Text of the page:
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Gathering Of The Juggalos Music Festival Attracts Thousands

Juggalos from Fredericksburg, VA sell Insane Clown Posse merchandise outside their RV
Claire Donnelly
Juggalos from Fredericksburg, VA sell Insane Clown Posse merchandise outside their RV

Thousands of fans of the hip hop music duo Insane Clown Posse are convening at Oklahoma City’s Lost Lakes Amphitheater this week for the annual music festival known as the “Gathering of the Juggalos.”

Fans of Insane Clown Posse and other Psychopathic Records musical groups refer to themselves as “Juggalos.” Rappers in a genre known as “horrorcore,” Joseph “Violent J” Bruce and Joseph “Shaggy 2 Dope” Utsler attract legions of enthusiastic fans from across the United States.

The campground across from the Lost Lakes Amphitheater Tuesday night was a maze of tents, RVs and trucks. The smell of marijuana wafted through the air as festival-goers, many sporting neon-colored hair or elaborate tattoos, sat on the grass or in lawn chairs, sipping beers and chatting.

“It feels like freedom,” said Andy Brekken, when asked why he came to this year’s Gathering in Oklahoma. Brekken lives in Wisconsin. He said it is his ninth time at the festival.

“Nobody will judge you,” Brekken said. “Even if you’re naked and just completely obnoxious--it’s fine.”

The four-day music festival boasts three performance stages for acts like Waka Flocka Flame and Vanilla Ice. The Gathering also has a reputation for unruliness. Past events have included fatal drug overdoses, fights and multiple arrests.

The Oklahoma City Police Department has assigned officers to patrol the area, according to police department spokesman Gary Knight.

Knight said OKCPD will take “appropriate measures to ensure the safety of the public.”


Fans who are “down with the clown” are a tight-knit subculture.

“People will tell you they’re more here to see other people than they are to see the bands,” said Steven Hawley, who drove up from Dallas.

Marc Foltz said he discovered the Juggalo community before he listened to the music, and found it to be an accepting group. He wears a red plastic “Hatchet Man” around his neck--the logo for Psychopathic Records--and said he has created an alternate Juggalo identity named ”Cookie.”

“Juggalo people are just people who stick with you through thick and thin,” Foltz said. “No matter what, they always got your back. It’s all about the family, really.”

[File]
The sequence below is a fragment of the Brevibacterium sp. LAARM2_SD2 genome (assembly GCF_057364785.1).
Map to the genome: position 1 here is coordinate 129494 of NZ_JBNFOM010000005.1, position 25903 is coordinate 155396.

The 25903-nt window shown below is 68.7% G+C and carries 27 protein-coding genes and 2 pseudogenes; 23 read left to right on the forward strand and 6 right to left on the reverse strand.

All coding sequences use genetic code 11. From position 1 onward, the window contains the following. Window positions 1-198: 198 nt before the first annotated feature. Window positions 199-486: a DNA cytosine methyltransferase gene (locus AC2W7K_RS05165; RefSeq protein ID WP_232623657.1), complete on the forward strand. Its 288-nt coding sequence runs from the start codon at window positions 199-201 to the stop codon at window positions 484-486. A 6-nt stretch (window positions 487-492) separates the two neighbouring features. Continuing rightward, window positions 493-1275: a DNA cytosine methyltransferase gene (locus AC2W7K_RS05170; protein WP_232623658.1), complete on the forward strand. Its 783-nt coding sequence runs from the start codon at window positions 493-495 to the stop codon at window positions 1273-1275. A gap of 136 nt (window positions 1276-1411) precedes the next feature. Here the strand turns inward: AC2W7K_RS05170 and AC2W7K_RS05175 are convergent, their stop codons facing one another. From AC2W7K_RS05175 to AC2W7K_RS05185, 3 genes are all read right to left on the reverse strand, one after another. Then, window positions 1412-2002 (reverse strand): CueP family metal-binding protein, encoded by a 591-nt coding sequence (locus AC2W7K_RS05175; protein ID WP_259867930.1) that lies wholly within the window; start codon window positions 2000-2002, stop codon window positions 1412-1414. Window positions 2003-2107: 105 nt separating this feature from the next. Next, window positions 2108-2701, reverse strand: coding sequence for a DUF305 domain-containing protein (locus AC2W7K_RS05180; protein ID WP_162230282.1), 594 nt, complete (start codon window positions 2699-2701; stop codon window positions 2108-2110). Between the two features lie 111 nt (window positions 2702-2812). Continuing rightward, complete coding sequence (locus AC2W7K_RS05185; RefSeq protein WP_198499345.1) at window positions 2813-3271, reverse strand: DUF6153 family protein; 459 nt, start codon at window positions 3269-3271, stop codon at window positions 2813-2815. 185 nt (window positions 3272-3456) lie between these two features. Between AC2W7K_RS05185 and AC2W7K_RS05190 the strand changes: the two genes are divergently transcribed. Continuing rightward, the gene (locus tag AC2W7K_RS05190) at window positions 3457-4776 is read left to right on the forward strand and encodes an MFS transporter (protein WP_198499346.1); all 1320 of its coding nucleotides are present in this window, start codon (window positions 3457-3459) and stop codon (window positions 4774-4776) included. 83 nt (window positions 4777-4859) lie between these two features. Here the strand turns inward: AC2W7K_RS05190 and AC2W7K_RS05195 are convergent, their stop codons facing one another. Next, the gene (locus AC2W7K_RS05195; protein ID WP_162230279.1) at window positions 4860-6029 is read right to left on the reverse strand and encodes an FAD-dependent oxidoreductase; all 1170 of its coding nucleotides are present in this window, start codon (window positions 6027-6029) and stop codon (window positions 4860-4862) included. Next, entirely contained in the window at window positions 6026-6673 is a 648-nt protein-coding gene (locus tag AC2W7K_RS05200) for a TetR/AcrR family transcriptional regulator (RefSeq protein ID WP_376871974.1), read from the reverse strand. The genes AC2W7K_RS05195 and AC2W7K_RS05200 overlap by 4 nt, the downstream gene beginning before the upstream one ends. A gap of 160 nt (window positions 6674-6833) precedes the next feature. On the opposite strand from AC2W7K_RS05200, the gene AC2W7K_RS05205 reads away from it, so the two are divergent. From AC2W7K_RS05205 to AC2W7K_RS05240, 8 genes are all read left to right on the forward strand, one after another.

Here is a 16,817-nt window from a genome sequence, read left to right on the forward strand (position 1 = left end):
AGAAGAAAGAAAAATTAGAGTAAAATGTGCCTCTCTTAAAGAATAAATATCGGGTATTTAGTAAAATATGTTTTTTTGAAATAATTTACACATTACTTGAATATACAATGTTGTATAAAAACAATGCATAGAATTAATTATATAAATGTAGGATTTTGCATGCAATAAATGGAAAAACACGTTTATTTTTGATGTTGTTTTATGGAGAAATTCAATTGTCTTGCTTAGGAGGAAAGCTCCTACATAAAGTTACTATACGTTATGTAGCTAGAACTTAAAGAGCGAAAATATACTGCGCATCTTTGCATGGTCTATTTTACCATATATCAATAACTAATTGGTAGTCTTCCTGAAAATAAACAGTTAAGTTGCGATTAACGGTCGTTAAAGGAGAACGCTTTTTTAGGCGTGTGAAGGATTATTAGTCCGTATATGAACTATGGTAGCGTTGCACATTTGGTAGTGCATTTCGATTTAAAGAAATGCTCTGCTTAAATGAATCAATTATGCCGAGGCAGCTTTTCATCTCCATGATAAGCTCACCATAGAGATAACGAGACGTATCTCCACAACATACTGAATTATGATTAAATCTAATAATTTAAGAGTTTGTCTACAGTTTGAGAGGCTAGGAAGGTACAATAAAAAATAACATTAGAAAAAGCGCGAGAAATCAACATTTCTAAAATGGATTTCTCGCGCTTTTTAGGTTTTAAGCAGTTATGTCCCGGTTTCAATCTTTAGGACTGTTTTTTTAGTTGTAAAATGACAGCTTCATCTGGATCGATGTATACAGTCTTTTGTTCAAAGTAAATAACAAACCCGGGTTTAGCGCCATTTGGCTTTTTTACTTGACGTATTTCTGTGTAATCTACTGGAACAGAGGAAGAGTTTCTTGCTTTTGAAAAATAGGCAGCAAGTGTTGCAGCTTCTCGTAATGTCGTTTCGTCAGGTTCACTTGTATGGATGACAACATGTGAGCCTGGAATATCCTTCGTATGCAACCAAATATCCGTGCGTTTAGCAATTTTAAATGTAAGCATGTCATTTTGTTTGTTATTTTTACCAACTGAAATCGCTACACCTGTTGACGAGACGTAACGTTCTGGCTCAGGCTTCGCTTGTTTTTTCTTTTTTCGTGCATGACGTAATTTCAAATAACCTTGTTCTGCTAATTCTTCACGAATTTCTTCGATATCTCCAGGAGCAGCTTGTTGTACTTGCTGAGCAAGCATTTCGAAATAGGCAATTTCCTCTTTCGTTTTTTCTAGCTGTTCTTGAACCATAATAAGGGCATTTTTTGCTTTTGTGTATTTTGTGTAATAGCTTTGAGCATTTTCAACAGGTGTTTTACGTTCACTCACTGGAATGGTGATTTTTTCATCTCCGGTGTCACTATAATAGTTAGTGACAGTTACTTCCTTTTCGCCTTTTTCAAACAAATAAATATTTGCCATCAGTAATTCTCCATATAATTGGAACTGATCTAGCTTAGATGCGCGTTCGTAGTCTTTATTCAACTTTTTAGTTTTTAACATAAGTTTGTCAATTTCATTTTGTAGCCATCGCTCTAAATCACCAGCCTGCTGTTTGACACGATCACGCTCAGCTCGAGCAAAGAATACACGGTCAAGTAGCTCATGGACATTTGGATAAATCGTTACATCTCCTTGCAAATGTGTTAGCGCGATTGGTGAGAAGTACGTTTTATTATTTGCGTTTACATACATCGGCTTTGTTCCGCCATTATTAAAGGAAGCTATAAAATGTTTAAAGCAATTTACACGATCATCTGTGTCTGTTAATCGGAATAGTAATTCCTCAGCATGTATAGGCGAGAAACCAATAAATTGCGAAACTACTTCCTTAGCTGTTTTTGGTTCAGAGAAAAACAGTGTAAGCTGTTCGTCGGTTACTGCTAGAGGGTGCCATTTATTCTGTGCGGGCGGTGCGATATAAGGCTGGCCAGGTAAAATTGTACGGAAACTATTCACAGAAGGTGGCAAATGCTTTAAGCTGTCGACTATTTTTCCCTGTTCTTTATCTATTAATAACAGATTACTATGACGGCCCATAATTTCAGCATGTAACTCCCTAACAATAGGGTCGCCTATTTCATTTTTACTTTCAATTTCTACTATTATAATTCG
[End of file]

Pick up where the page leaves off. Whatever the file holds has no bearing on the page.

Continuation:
The closeness of Psychopathic Records fans has attracted scrutiny. A 2011 Federal Bureau of Investigation National Gang Intelligence report referred to the Juggalos as a “loosely organized hybrid gang.”

The Juggalos’ connections to counterculture combined with dark undertones in Insane Clown Posse’s music has often resulted in negative attention for fans.

“They definitely get a bad rap,” said Tori Morgan, who has bright pink hair and is attending her first-ever Gathering in Oklahoma City.

“Most people at work...I would just tell them I was going to a festival, because I [knew] the moment I said ‘the Gathering of the Juggalos,’ they would be like, ‘oh, you’re that kind of person.’”

Cody Mitchell said many people misunderstand and stereotype Juggalo culture.

“If it pushes the boundary of normal, people don’t understand it. Then they get uncomfortable. Then they get scared,” Mitchell said.

The Gathering of the Juggalos in Oklahoma City takes place Wednesday through Saturday.


Claire has previously worked at KGOU, where she helped create a podcast, How Curious, and hosted local news during Morning Edition. Previously, she was an intern on the city desk at WBEZ in Chicago. She holds a master’s degree in journalism from Northwestern University’s Medill School. Claire has reported on street performers, temp workers, criminal court cases, police dogs, Christmas tree recycling and more.
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